Briefly describe a typical day in your role; what are the main challenges?
On a day-to-day basis I can be involved in any number of activities such as representing NHS RightCare as an ambassador through attending national meetings, conferences and working groups, providing education and information, and collaborating with the NHS RightCare analytical team and clinical working groups to gain insights into medicines optimisation practices and come up with solutions to issues. Identifying links with other national programmes is also something I do such as the NHS ‘Getting it right first time’ programme, that aims to improve care in the NHS by addressing variations in service.
Embedding the RightCare approach into medicines optimisation and demonstrating how the principles of medicines optimisation relate to the programme has been the biggest challenge. What is missing is the connection between clinical pathways and clinical outcomes. This is despite there being some very good synergies between the RightCare approach and medicines optimisation; and the wealth of information that pharmacy professionals possess. Identifying the gaps and trying to work on areas where there is true innovation and value can be challenging, but is also rewarding.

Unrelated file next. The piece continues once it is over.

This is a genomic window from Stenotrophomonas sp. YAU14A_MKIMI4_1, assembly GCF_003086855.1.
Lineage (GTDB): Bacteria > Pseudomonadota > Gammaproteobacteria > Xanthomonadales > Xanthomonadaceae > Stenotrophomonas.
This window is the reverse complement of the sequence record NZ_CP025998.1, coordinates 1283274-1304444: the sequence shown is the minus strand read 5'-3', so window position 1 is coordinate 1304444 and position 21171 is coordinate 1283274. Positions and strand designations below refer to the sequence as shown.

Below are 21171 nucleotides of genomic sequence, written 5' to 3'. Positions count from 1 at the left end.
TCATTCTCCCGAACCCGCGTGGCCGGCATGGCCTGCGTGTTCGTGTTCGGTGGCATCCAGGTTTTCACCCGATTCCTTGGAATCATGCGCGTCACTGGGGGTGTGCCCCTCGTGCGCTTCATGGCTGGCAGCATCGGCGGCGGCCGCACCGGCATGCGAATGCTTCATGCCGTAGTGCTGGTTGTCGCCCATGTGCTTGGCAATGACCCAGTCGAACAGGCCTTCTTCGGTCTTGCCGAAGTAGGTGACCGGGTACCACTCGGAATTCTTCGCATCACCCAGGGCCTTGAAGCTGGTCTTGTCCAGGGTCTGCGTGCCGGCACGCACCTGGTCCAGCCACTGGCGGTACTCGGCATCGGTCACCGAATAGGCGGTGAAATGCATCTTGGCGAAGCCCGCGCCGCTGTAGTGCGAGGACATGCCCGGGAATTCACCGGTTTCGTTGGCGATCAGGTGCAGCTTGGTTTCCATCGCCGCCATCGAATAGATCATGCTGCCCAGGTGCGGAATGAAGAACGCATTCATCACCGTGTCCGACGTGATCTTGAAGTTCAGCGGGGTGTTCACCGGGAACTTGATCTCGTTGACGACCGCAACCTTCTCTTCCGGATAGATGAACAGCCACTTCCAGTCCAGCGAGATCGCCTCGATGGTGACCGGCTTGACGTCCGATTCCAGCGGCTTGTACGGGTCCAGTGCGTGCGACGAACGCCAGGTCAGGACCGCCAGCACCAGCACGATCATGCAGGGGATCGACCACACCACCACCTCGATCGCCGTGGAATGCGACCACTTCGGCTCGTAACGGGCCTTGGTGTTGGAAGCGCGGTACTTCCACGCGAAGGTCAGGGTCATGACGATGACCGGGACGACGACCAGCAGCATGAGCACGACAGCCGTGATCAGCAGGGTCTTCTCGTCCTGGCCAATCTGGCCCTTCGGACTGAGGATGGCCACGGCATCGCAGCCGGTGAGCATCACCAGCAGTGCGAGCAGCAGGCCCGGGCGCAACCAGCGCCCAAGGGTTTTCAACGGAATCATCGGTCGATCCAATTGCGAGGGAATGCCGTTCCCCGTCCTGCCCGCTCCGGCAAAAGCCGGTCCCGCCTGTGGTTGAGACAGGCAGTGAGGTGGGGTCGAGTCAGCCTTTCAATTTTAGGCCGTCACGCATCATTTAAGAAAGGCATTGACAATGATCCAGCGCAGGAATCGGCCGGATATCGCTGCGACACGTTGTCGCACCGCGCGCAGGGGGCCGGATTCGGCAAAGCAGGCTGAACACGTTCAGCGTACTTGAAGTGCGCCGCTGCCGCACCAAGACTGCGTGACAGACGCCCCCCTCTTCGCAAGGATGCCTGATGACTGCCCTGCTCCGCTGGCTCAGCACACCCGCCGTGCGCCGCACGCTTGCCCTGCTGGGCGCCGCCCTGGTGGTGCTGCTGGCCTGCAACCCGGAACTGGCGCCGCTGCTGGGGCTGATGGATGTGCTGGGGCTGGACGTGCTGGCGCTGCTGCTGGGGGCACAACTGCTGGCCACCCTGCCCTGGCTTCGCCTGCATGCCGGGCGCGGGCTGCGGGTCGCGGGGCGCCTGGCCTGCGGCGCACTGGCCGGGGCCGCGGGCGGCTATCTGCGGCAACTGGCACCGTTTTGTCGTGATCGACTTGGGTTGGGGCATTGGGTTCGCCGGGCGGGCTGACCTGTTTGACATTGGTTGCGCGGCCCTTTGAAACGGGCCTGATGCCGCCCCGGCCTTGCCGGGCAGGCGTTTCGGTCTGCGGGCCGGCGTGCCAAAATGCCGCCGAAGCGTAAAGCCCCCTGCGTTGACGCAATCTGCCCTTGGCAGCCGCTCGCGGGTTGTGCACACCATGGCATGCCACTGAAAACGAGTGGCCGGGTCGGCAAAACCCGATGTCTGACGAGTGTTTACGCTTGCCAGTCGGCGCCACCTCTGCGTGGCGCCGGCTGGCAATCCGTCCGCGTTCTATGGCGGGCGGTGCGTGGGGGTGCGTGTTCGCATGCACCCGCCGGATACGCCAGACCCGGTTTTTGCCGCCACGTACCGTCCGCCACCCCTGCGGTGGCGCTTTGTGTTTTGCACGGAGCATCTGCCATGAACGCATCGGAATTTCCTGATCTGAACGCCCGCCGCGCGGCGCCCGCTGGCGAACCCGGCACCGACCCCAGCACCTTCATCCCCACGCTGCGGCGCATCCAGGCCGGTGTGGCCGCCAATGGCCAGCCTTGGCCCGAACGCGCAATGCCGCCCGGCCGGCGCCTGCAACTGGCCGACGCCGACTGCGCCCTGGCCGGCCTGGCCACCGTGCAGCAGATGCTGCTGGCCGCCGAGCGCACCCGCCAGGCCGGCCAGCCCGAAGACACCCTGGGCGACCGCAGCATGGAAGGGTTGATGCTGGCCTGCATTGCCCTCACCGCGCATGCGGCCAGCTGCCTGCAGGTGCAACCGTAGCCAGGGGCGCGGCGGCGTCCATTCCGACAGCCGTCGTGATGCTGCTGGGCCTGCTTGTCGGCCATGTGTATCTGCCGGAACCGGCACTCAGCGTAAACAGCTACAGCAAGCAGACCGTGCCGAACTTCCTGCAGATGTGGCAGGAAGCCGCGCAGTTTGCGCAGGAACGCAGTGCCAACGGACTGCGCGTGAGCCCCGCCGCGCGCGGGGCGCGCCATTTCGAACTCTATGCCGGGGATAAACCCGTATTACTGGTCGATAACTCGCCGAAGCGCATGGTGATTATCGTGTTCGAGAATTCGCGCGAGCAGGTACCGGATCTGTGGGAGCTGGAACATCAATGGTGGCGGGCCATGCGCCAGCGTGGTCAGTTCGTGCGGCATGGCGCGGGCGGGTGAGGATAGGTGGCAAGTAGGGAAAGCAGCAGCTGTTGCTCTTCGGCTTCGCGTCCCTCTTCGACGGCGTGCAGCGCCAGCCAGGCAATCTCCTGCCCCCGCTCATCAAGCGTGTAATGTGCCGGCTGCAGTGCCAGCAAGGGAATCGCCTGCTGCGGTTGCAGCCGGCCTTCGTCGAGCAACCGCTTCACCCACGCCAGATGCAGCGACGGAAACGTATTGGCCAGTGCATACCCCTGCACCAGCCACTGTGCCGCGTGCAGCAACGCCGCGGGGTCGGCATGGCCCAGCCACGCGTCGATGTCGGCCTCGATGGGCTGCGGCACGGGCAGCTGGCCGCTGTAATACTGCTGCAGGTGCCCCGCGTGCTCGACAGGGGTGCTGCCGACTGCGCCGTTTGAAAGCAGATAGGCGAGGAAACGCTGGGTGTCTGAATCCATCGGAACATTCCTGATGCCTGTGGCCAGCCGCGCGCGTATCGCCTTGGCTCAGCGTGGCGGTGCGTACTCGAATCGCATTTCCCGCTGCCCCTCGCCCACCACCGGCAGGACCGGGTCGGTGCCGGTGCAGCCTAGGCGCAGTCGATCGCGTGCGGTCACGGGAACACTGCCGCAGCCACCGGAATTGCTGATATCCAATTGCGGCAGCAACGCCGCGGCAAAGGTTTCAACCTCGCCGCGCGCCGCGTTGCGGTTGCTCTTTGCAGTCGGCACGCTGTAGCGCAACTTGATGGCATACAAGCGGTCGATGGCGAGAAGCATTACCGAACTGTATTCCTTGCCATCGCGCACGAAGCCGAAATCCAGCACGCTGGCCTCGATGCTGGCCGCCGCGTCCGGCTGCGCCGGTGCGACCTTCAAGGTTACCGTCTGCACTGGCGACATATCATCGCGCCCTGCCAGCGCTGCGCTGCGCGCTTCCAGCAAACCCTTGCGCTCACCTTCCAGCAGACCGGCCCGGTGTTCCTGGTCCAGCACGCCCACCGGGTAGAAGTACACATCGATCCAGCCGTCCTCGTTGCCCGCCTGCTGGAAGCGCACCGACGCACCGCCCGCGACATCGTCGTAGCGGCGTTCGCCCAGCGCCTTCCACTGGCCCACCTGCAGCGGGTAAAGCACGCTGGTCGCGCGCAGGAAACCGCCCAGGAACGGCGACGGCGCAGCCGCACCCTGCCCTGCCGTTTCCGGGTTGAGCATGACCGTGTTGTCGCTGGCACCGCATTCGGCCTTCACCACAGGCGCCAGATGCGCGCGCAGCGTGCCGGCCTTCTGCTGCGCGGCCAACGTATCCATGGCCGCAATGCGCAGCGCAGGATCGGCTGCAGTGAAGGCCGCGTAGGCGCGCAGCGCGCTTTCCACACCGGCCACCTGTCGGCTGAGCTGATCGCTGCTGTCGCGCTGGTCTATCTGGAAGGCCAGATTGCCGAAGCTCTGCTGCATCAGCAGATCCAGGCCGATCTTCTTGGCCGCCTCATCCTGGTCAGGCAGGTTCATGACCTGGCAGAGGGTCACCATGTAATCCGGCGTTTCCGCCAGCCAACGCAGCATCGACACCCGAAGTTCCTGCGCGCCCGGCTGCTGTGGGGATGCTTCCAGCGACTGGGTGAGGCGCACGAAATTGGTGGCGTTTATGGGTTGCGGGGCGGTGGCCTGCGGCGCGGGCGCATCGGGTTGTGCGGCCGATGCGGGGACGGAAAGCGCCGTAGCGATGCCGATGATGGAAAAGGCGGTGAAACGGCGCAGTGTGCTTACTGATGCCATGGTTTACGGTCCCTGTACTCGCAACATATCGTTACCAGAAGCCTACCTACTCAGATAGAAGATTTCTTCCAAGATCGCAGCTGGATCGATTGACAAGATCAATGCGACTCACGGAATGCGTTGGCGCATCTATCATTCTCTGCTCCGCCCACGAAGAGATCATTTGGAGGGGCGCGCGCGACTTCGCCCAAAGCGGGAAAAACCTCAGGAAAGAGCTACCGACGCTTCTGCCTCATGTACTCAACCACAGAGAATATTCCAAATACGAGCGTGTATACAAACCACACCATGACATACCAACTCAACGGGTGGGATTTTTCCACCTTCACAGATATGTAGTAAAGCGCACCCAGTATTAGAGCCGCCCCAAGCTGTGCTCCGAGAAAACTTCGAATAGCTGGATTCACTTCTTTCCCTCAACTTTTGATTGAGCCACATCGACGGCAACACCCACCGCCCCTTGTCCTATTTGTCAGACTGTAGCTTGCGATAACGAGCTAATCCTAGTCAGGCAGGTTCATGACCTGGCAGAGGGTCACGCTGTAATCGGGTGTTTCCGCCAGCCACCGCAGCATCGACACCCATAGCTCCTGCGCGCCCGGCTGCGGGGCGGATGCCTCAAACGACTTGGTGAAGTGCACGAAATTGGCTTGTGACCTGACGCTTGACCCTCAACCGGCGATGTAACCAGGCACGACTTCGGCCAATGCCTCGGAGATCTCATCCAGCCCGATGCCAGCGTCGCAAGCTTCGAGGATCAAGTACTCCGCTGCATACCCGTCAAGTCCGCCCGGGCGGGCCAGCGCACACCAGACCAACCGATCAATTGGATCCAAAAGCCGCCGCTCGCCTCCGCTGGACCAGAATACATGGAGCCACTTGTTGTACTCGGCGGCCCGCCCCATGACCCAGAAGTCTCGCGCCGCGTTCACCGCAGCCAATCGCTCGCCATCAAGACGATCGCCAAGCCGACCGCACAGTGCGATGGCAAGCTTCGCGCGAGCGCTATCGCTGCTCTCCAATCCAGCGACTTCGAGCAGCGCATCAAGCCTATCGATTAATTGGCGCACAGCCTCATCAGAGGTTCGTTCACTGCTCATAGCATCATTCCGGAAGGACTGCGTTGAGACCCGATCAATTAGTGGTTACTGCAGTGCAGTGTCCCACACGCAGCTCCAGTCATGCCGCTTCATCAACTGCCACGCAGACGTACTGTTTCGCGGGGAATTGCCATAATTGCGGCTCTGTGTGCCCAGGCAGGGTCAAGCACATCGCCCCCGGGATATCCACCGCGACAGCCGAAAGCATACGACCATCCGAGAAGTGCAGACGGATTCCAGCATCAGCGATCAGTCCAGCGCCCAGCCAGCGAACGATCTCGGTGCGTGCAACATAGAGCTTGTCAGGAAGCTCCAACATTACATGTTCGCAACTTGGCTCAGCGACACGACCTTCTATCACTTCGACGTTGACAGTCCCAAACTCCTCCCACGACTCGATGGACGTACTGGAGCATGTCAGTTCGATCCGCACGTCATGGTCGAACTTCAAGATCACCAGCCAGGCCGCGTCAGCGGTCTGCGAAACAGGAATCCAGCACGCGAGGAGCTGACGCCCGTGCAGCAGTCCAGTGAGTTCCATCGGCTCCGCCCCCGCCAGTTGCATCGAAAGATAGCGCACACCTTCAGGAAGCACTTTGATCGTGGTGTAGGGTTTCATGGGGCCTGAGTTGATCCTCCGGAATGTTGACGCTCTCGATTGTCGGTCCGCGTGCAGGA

Working at a national level — across a large number of organisations, delivering work plans across huge geographical boundaries — I find the number of key opinion leaders to influence is much larger and this has allowed me to develop strengths in this area.
What do you enjoy most about your work and of which achievement are you most proud?
I enjoy the fact that I can work autonomously most of the time and I can influence big changes, which ultimately help to improve patient care. For example, using the NHS RightCare data it is possible to identify unwarranted variation in prescribing that can be improved. I am proud to be an NHS RightCare ambassador and have really enjoyed listening to pharmacists and taking forward their recommendations to improve the medicines optimisation outputs from the programme. I am happy that I’ve made significant progress in engaging the pharmacy profession in a very short space of time, while also dealing with the challenges of being the first clinical associate for NHS RightCare and working in a completely different political environment.